Are you related to Stephen Hopkins, baptised 1581?


If you are, you will be very welcome to Upper Clatford and All Saints’ Church.

Stephen Hopkins was baptised at All Saints’ church on 30 April 1581 and moved to Winchester as a young child. His family farmed on land in this part of the village.

What was the church like in the 1580s?

Stephen would have seen the bell tower. The present main part of the nave and the present chancel would have been in place, but the rather unusual double Norman chancel arch would have been on the north side of the nave. The church would have extended as far as the present communion rail.

A different font would have been used for his baptism as the present font was given to the church in the 17th century.

The present north aisle was built in the late 19th century so the church would have been quite small.

What was the village like?

It is likely that there would have been timber framed houses along the village street. Many of the current cottages were built in the late 16th – 18th century. The village pub, the Crook and Shears, had an innkeeper whose name was Hopkins at the beginning of the 20th century.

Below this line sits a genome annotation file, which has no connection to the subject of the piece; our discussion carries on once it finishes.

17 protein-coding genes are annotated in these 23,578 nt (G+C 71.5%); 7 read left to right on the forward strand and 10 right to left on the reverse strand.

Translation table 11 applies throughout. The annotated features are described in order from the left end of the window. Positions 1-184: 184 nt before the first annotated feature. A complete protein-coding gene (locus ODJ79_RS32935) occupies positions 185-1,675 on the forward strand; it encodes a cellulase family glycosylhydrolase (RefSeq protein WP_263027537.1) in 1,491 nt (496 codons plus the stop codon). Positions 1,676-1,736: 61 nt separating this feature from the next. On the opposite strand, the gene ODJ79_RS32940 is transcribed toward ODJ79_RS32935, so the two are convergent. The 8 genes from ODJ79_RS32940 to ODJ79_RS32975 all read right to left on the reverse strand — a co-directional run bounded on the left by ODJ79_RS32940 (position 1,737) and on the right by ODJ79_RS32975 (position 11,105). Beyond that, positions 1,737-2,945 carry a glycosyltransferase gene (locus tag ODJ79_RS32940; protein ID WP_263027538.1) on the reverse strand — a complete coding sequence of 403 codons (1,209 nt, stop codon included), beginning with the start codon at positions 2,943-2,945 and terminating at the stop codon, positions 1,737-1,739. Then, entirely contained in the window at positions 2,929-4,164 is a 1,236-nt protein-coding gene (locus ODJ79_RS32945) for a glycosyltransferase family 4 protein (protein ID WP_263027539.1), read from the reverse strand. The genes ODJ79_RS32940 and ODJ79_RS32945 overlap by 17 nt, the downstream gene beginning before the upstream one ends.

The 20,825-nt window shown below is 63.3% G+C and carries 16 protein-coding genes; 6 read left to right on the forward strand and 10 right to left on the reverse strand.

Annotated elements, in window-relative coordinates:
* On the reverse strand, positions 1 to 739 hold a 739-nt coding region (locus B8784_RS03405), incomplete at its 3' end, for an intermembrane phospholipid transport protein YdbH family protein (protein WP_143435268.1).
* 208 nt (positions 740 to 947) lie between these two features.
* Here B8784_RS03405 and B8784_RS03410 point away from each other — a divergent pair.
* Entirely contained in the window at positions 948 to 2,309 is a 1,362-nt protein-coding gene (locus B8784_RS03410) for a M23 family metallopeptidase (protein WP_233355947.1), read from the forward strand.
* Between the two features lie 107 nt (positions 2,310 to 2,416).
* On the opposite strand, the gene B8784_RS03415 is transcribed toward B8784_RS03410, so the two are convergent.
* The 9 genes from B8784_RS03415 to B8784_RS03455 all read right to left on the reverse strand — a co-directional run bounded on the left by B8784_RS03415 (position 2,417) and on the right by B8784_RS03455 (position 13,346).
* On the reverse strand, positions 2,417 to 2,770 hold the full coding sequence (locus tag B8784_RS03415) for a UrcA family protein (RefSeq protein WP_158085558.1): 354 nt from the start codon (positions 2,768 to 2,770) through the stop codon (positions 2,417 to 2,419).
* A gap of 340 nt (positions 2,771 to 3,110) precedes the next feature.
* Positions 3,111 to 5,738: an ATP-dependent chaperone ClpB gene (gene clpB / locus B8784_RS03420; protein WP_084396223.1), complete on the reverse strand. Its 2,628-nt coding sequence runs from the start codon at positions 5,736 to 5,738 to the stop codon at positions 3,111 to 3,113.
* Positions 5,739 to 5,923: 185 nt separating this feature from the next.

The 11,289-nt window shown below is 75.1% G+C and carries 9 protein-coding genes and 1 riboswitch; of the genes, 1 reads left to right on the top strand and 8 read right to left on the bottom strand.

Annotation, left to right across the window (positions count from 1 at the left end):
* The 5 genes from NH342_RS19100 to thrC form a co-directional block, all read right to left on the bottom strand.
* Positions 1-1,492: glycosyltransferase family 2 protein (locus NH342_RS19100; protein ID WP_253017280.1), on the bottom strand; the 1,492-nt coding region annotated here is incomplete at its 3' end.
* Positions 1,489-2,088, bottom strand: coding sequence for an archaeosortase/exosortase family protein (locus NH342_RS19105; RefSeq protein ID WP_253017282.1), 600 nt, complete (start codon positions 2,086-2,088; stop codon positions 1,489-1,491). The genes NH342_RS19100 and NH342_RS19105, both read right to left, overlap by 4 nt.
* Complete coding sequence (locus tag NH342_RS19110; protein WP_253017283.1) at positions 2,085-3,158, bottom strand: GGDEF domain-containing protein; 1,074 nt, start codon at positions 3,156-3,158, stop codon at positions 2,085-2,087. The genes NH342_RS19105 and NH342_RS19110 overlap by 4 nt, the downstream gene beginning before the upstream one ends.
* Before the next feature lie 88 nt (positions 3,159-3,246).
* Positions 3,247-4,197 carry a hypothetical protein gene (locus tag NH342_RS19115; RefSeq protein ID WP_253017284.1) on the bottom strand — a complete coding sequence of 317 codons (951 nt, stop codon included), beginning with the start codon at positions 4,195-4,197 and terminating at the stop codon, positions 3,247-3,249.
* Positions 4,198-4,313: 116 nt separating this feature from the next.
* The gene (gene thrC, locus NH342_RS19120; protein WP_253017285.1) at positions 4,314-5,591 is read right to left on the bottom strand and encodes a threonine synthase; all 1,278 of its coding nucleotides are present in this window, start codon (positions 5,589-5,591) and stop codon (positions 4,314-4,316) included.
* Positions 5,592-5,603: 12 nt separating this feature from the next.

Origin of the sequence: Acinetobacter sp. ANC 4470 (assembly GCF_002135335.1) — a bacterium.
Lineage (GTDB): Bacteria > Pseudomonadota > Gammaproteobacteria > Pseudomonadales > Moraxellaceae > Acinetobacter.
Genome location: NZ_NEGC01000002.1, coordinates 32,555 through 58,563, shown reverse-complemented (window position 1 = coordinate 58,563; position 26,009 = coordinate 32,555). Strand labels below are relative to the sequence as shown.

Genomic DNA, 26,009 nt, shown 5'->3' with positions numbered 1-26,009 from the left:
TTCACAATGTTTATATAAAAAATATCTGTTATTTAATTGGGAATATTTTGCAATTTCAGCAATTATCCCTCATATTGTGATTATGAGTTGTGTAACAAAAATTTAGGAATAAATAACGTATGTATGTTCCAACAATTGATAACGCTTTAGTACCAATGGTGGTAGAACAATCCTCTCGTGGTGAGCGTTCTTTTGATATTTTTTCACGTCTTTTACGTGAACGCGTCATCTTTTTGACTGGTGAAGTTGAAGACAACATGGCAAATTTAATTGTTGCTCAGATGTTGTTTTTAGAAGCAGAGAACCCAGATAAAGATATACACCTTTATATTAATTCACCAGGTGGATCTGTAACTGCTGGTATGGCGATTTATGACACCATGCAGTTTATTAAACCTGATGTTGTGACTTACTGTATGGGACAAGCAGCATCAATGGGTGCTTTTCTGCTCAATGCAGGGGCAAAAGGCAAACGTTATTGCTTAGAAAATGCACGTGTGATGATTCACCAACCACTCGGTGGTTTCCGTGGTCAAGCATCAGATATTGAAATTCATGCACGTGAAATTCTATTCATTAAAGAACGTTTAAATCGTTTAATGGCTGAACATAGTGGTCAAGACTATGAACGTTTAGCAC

How did we find out about Stephen Hopkins?

We only found out about our famous village hero about ten years’ ago when the churchwarden at the time, Jane Kennedy, happened to attend a concert in Stephen’s other village, Hursley, and read about him in the church guidebook. Stephen was living in Hursley before he went to Jamestown.

Since then, several of Stephen’s descendants have visited All Saints’ church each year.

In November 2015, an American film company came to the village to make a documentary about Stephen Hopkins. Caleb Johnson, biographer of Stephen Hopkins, also came with the film crew.

In June 2016, we held a flower festival in the church to celebrate the quartercentenary of Shakespeare’s death. We had a display on the pulpit on the theme of The Tempest.(see below) We explained the link between Stephen Hopkins, the shipwreck of the Sea Venture and the text by William Strachey which Shakespeare probably read, in the festival catalogue.


We would be delighted to make contact with any descendants of  Stephen Hopkins.

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